My latest exhibit, Lubbock in the rearview mirror, now has eighteen shots, all instagrammed, all square, all from the mirror of our Kia van which just, by the way, got its black-and-white Texas tags. This exhibit is a kind of examination of what happens when you go around, always somewhat obsessed with where you've been. Also, if you know Lubbock, you know that having things like the Marsha Sharp around make your life more convenient, but in the end become the environment you live in a lot; therefore, you become more focused on these things. One might consider them a blight on the landscape, yes, but they are also pretty, in their own kind of way.
Now I've only been in Lubbock for about two months, and I can tell you, half the time you're in the car, it's somewhat dangerous to whip out the phone and just use it on whatever you see. Whole swaths of town, particularly the pretty part up by downtown and in the east, have gone unphotographed. It's not because I'm chicken. The other day I was downtown, and an enormous rainbow appeared over the main building downtown. At the same time it had rained and there were playas all over the place swallowing whole cars. But I was picking up Chinese food and had to take it home quickly, and I was on streets I wasn't familiar with. That's always a little dicey here. What I'm trying to say is, you're getting a view of what I have time to shoot, the places where I might actually be a passenger, and places where I can shoot with less pressure.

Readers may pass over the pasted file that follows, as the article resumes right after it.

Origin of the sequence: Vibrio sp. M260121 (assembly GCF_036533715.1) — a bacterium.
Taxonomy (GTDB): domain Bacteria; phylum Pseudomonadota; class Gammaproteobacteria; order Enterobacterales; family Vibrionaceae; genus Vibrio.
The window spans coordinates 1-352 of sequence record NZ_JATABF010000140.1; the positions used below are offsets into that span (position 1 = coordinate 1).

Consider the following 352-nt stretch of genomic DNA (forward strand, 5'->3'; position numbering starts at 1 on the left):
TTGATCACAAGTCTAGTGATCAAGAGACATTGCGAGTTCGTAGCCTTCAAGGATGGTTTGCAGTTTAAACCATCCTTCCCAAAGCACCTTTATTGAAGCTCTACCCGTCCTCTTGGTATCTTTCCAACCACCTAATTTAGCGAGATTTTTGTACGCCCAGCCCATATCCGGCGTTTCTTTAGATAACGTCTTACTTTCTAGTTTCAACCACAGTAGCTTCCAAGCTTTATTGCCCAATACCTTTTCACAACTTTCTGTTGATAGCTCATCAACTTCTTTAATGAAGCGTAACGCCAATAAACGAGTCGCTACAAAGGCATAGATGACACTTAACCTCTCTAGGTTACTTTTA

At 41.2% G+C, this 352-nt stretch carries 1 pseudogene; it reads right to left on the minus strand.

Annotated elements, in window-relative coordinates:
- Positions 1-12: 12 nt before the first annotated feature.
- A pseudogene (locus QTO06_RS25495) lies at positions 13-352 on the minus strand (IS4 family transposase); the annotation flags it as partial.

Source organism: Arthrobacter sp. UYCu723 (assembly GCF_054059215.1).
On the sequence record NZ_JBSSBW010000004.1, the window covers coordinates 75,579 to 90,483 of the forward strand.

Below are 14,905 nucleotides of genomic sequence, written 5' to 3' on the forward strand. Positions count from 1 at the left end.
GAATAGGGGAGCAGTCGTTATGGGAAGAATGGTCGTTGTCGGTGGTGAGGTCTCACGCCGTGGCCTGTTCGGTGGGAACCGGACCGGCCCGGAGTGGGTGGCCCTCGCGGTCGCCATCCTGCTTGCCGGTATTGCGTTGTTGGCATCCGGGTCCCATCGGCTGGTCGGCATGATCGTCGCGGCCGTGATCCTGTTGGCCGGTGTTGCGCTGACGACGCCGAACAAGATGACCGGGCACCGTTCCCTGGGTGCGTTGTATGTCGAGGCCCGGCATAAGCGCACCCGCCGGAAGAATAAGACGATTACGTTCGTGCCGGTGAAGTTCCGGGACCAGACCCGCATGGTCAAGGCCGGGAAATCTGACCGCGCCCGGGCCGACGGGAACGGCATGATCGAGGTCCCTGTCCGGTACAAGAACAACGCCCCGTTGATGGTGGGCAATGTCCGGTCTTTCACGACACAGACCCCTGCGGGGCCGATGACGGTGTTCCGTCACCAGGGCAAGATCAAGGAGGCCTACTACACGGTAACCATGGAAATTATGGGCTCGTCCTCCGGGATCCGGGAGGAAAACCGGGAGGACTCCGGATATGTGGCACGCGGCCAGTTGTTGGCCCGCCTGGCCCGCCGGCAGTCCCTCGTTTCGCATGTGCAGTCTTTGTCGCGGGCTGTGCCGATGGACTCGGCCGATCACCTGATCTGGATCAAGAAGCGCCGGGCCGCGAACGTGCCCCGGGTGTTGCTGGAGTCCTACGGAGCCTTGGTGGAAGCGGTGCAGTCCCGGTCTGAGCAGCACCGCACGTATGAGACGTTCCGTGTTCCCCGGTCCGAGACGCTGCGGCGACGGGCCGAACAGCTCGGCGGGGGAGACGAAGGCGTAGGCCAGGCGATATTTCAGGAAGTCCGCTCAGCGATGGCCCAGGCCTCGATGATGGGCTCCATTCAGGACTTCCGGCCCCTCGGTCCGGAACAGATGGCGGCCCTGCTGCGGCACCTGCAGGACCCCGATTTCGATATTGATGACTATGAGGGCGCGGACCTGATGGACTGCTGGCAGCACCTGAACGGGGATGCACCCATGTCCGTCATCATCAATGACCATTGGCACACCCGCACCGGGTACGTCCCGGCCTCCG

I may or may not get better at this with time, but there's another possibility: I'll just stop being so obsessed with "where I've been" and focus more on not framing what's in front of me. For the moment I'm not too worried about using the cellphone camera as my main tool. It seems kind of pop to me, even though I readily admit I've sacrificed some quality. It makes me feel like a traveler in the new world.